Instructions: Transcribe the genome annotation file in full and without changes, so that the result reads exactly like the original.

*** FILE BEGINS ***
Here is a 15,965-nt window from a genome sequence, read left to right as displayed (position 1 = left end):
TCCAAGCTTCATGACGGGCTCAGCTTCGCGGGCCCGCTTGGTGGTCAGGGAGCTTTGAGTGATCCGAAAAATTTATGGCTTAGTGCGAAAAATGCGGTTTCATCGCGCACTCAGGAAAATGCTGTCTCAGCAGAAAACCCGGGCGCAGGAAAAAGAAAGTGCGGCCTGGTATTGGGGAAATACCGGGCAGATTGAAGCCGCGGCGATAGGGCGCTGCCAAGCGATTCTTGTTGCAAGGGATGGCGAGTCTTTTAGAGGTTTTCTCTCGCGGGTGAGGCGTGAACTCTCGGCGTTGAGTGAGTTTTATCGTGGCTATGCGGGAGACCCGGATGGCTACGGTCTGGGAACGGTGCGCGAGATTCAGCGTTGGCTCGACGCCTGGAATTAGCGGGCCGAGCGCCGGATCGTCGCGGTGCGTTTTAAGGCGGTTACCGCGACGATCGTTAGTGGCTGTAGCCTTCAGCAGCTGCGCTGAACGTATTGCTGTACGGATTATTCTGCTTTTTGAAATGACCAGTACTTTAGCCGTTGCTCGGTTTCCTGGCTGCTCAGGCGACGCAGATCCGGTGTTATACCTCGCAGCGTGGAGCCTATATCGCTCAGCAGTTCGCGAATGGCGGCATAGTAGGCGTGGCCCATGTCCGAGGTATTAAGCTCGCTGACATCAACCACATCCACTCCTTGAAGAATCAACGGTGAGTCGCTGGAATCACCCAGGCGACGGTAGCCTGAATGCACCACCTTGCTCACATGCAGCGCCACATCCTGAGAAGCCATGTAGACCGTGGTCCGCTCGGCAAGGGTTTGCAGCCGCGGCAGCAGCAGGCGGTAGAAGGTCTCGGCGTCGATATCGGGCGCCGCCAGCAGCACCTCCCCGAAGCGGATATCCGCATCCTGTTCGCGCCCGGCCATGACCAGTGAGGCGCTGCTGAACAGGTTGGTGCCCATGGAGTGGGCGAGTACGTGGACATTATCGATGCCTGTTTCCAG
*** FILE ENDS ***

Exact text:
Here is a 15,965-nt window from a genome sequence, read left to right as displayed (position 1 = left end):
TCCAAGCTTCATGACGGGCTCAGCTTCGCGGGCCCGCTTGGTGGTCAGGGAGCTTTGAGTGATCCGAAAAATTTATGGCTTAGTGCGAAAAATGCGGTTTCATCGCGCACTCAGGAAAATGCTGTCTCAGCAGAAAACCCGGGCGCAGGAAAAAGAAAGTGCGGCCTGGTATTGGGGAAATACCGGGCAGATTGAAGCCGCGGCGATAGGGCGCTGCCAAGCGATTCTTGTTGCAAGGGATGGCGAGTCTTTTAGAGGTTTTCTCTCGCGGGTGAGGCGTGAACTCTCGGCGTTGAGTGAGTTTTATCGTGGCTATGCGGGAGACCCGGATGGCTACGGTCTGGGAACGGTGCGCGAGATTCAGCGTTGGCTCGACGCCTGGAATTAGCGGGCCGAGCGCCGGATCGTCGCGGTGCGTTTTAAGGCGGTTACCGCGACGATCGTTAGTGGCTGTAGCCTTCAGCAGCTGCGCTGAACGTATTGCTGTACGGATTATTCTGCTTTTTGAAATGACCAGTACTTTAGCCGTTGCTCGGTTTCCTGGCTGCTCAGGCGACGCAGATCCGGTGTTATACCTCGCAGCGTGGAGCCTATATCGCTCAGCAGTTCGCGAATGGCGGCATAGTAGGCGTGGCCCATGTCCGAGGTATTAAGCTCGCTGACATCAACCACATCCACTCCTTGAAGAATCAACGGTGAGTCGCTGGAATCACCCAGGCGACGGTAGCCTGAATGCACCACCTTGCTCACATGCAGCGCCACATCCTGAGAAGCCATGTAGACCGTGGTCCGCTCGGCAAGGGTTTGCAGCCGCGGCAGCAGCAGGCGGTAGAAGGTCTCGGCGTCGATATCGGGCGCCGCCAGCAGCACCTCCCCGAAGCGGATATCCGCATCCTGTTCGCGCCCGGCCATGACCAGTGAGGCGCTGCTGAACAGGTTGGTGCCCATGGAGTGGGCGAGTACGTGGACATTATCGATGCCTGTTTCCAG